Impossibly Tiny Radioactive Capsule Lost in the Australian Outback Is Now Found

Surprisingly the Australian Radioactive Capsule Has Been Found

The Great Northern Highway, along which crews searched for the radioactive capsule. (Photo: Martin Kraft via Wikimedia Commons, CC BY-SA 3.0)

Australia is a vast land full of rugged terrain. While beautiful and the home of countless species, this natural landscape has made a daunting setting for an epic search. Last week, workers opened a package from the Rio Tinto mining site in northern Western Australia traveling on a truck to Perth. The package was supposed to contain a pea-sized radioactive capsule used in routine mining activities. Instead, workers found it empty on January 26. An epic six-day search along an 870-mile stretch of the Great Northern Highway began. On Wednesday, February 1, 2023, the tiny capsule was at last found, a true “needle in a haystack” of the outback.

Although some details on the loss of the capsule seem uncertain, the tiny metal piece is among lots of radioactive material that travels daily on the highway, usually with no issues. Only 8 mm long and containing Caesium-137, finding it seemed impossible in the vast Australian wilds. “Locating this object was a monumental challenge—the search groups have quite literally found the needle in the haystack,” state Emergency Services Minister Stephen Dawson said in a news conference on Wednesday. Crews with radioactive detection equipment traveled slowly along the sides of the highway on which the capsule was lost. On Wednesday, shortly before noon, signals led the team to the tiny capsule, slightly battered, on the dirt.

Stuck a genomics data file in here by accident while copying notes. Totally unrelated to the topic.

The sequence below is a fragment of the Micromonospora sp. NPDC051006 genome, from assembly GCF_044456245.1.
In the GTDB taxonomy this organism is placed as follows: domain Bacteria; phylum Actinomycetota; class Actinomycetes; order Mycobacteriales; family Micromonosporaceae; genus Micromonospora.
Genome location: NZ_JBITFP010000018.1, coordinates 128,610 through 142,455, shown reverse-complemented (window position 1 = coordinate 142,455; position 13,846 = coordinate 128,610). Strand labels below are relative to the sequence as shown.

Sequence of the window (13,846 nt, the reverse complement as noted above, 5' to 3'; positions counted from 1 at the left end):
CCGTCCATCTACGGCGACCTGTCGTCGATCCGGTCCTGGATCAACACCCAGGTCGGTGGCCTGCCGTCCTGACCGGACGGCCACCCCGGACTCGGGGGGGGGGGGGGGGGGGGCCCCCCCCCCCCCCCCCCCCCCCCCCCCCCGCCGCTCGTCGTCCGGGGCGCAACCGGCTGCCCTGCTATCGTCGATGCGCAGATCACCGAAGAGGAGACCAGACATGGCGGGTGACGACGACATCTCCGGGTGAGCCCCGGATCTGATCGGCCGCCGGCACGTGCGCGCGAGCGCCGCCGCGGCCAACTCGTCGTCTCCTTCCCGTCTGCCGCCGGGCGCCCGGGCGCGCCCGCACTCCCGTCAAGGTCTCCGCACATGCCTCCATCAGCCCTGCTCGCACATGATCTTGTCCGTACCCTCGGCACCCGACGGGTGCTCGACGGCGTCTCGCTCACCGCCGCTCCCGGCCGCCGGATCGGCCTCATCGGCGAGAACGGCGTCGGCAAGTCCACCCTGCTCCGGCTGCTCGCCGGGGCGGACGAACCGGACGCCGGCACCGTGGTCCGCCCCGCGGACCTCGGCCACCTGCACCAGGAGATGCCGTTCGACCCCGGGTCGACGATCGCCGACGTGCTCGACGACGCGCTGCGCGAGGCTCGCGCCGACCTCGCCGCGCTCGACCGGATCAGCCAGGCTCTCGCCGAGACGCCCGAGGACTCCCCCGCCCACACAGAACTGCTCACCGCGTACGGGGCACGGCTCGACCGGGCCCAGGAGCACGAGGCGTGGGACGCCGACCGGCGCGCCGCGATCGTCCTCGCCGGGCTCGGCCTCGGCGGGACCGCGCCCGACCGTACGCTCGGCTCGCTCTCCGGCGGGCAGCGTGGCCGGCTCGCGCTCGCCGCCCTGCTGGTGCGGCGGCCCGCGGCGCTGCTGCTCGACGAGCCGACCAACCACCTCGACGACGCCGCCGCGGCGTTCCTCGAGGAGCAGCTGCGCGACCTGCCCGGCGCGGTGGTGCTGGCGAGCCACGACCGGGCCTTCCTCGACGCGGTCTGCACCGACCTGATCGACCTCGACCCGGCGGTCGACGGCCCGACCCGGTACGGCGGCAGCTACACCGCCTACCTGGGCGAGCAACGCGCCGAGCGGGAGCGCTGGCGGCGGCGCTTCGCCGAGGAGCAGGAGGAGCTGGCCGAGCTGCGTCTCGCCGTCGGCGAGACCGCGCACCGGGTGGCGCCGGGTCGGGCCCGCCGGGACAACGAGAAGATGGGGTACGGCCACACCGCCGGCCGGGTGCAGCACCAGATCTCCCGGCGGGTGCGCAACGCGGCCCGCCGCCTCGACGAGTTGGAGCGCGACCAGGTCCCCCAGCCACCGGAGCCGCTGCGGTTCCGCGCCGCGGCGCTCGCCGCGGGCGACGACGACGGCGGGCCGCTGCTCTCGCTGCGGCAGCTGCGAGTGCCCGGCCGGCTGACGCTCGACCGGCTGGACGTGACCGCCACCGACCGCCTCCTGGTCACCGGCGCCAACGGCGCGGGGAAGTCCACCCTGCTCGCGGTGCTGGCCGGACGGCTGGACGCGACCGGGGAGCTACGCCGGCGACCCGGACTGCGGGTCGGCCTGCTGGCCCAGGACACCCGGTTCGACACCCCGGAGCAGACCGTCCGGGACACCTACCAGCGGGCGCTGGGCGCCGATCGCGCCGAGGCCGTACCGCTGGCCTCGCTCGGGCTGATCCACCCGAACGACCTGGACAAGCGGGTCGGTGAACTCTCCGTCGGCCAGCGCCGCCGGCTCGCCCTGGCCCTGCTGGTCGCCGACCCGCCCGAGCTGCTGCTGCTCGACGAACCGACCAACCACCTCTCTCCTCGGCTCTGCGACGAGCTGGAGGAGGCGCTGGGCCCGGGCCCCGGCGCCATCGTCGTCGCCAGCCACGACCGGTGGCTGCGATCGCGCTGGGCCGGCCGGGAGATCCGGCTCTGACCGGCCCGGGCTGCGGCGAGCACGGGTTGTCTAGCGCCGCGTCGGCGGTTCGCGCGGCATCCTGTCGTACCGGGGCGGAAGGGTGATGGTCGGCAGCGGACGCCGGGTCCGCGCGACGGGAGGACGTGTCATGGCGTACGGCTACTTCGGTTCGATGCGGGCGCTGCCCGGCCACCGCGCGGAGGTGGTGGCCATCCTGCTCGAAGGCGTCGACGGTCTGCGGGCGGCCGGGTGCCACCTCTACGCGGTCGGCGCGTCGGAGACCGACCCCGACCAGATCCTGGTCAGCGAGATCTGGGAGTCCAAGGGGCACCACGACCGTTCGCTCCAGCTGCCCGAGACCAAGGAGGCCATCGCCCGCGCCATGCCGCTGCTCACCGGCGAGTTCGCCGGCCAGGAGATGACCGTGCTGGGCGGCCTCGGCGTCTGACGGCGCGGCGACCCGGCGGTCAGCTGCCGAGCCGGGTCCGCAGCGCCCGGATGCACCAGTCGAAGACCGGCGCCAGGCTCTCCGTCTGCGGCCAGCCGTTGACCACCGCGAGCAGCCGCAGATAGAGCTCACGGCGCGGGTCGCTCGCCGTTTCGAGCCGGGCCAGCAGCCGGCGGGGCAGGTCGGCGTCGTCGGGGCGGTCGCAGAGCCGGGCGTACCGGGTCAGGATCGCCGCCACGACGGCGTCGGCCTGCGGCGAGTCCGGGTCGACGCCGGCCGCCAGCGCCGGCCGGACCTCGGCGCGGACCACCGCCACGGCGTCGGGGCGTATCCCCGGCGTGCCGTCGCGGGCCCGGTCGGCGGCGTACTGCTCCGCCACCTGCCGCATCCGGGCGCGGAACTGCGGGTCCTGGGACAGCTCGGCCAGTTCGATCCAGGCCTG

Chief Health Officer and Chair of the Radiological Council Andrew Robertson noted it seems, thankfully, no one was exposed to radiation during the six days of searching. The teams had been concerned the capsule might end up in a car wheel, as the danger was long-term exposure to the same people. The capsule could have emitted harmful radiation for about 300 years as its element slowly decayed. “It does not appear to have moved—it appears to have fallen off the track and landed on the side of the road. It is remote enough that it’s not in any major community so it is unlikely that anybody has been exposed to the capsule,” Robertson said. Investigations are underway to see why and how the capsule was lost in the first place and to prevent future occurrences. However, it appears to be largely no harm, no foul here. Robertson added, “This is a great result for the community of Western Australia.”

A tiny pea-sized radioactive capsule which went missing for over a week in Australia along the Great Northern Highway has at last been found.

The capsule was found 74 kilometers (about 46 miles) south of Newman, Australia, and was verified by serial number.

Surprisingly the Australian Radioactive Capsule Has Been Found

Looking towards the Pilbara region where the capsule was found. (Photo: Yewenyi via Wikimedia Commons, CC BY-SA 3.0)

h/t: [IFL Science]

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Madeleine Muzdakis

Madeleine Muzdakis is a Contributing Writer at My Modern Met and a historian of early modern Britain & the Atlantic world. She holds a BA in History and Mathematics from Brown University and an MA in European & Russian Studies from Yale University. Madeleine has worked in archives and museums for years with a particular focus on photography and arts education. When she isn’t writing, she enjoys hiking, film photography, and studying law while cuddling with her cat Georgia.
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